The number of hate crimes that occur in and around schools and colleges has soared by 62 per cent in the space of a year, new figures show.
Five offences occurred on each school day in the last academic year, amounting to a total of 919 between September 2016 and July 2017, according to newly revealed figures. A total of 568 crimes were recorded in the same period the previous year.
School leaders said it was a “disturbing” increase, but argued that it is still “relatively rare” for these offences to take place in schools and colleges.
Police chiefs meanwhile said “significant efforts” have been made to improve recording systems and work with other agencies. This may largely account for the rise, they said.
When recording crimes, police can flag an offence as being motivated by different categories – race and ethnicity, religion or beliefs, sexual orientation, disability or transgender identity.
The data, obtained through freedom of information requests, revealed the most common reason attached to an offence was race and ethnicity – accounting for 71 per cent of all of these crimes recorded in the last two academic years.
Religion or belief flags accounted for 9 per cent – the same proportion as sexual orientation. Disability accounted for 10 per cent and transgender identity, 1 per cent.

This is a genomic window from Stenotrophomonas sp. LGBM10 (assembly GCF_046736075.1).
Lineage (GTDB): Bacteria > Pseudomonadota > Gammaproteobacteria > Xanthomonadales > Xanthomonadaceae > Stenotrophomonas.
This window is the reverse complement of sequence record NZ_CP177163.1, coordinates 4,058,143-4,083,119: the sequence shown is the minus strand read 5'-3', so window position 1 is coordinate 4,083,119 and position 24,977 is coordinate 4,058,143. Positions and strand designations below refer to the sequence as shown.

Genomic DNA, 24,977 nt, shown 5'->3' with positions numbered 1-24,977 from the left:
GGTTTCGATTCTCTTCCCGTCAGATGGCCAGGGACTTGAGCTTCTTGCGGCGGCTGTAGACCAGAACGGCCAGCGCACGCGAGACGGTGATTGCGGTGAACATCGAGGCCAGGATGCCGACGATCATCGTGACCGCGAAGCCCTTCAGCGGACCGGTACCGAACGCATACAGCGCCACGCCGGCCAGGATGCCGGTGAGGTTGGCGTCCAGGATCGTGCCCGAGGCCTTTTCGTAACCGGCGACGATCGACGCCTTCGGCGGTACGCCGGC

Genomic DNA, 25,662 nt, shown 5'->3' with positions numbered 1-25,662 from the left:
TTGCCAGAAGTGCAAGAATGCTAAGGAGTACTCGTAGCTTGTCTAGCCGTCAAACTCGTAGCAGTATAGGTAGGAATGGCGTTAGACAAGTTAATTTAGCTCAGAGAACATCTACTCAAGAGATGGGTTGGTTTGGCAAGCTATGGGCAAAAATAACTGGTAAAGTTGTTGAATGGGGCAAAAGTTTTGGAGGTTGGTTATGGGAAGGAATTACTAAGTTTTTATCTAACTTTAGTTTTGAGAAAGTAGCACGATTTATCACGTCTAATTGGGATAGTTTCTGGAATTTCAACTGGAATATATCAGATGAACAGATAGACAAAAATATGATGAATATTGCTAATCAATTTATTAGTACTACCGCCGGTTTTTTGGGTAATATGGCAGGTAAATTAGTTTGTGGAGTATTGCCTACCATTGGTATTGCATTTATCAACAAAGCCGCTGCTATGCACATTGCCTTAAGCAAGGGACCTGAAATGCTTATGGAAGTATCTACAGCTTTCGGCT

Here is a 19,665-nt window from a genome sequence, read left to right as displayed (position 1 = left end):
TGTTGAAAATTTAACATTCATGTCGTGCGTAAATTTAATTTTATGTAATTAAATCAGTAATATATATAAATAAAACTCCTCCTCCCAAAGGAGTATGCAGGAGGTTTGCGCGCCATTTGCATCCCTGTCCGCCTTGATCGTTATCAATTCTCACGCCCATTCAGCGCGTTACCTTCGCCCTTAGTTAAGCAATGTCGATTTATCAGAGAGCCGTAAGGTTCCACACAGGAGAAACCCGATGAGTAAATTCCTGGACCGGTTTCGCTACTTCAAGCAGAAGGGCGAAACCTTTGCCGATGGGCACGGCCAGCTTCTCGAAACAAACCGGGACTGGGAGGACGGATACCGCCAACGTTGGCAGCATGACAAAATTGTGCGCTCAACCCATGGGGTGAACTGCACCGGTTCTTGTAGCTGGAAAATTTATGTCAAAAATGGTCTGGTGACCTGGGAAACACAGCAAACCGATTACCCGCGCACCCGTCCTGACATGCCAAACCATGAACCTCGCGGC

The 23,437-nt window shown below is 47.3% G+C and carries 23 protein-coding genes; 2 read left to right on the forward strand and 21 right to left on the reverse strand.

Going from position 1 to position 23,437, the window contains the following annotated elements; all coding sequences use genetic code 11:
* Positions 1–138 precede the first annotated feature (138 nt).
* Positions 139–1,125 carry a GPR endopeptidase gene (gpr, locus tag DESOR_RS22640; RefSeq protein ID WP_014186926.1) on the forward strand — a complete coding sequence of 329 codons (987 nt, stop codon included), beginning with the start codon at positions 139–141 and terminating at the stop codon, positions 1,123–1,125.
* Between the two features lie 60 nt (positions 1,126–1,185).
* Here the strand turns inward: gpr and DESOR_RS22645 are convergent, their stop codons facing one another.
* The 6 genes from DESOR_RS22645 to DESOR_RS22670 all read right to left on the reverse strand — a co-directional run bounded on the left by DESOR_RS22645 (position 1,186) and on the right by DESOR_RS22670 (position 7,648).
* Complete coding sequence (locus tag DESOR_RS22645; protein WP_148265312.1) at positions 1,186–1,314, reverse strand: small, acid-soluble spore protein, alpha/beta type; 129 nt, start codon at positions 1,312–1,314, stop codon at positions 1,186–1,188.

In some cases, crimes may have taken place near schools and colleges, rather than on school property.
They could have occurred as pupils walked home from school, or a crime may have been logged with an educational establishment as the nearest reference point.
Geoff Barton, general secretary of the Association of School and College Leaders, said it was “disturbing” to see an increase in reported hate crimes in schools and colleges.
“We fear this reflects a wider problem in society beyond the school gates,” he said. “Over the past 18 months, school leaders have told us of a number of incidents in which pupils have been subjected to racial abuse by members of the public, away from school premises, as they go about their daily lives.
“It is relatively rare for hate crimes to actually take place in schools and colleges. Indeed, schools and colleges are havens of good values, promoting tolerance and respect, and often serving diverse communities.”
He added: “They put strong systems in place to ensure that staff are confident in addressing any type of discriminatory behaviour and that students are confident that they will be listened to in reporting any incidents. They educate young people about the importance of tolerance and respect, and consult with police over any serious incidents which occur.
“At a time when it often seems that our society is worryingly divided, schools and colleges are doing a brilliant job in holding it together.”
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Assistant Chief Constable Mark Hamilton, National Police Chiefs’ Council lead for hate crime, meanwhile said: “Hate crime, particularly among young people, undermines the diversity and tolerance that we should be celebrating.
“All police forces take a robust approach to reporting crime and reassuring victims. Significant efforts have been made to improve our recording systems and to enhance our partnerships with educators and charities that support victims.
“The Crime Survey of England and Wales has indicated that the significant increases that we have seen in recent years have largely been due to these efforts and more victims having the confidence to come forward and report this kind of abuse to police.”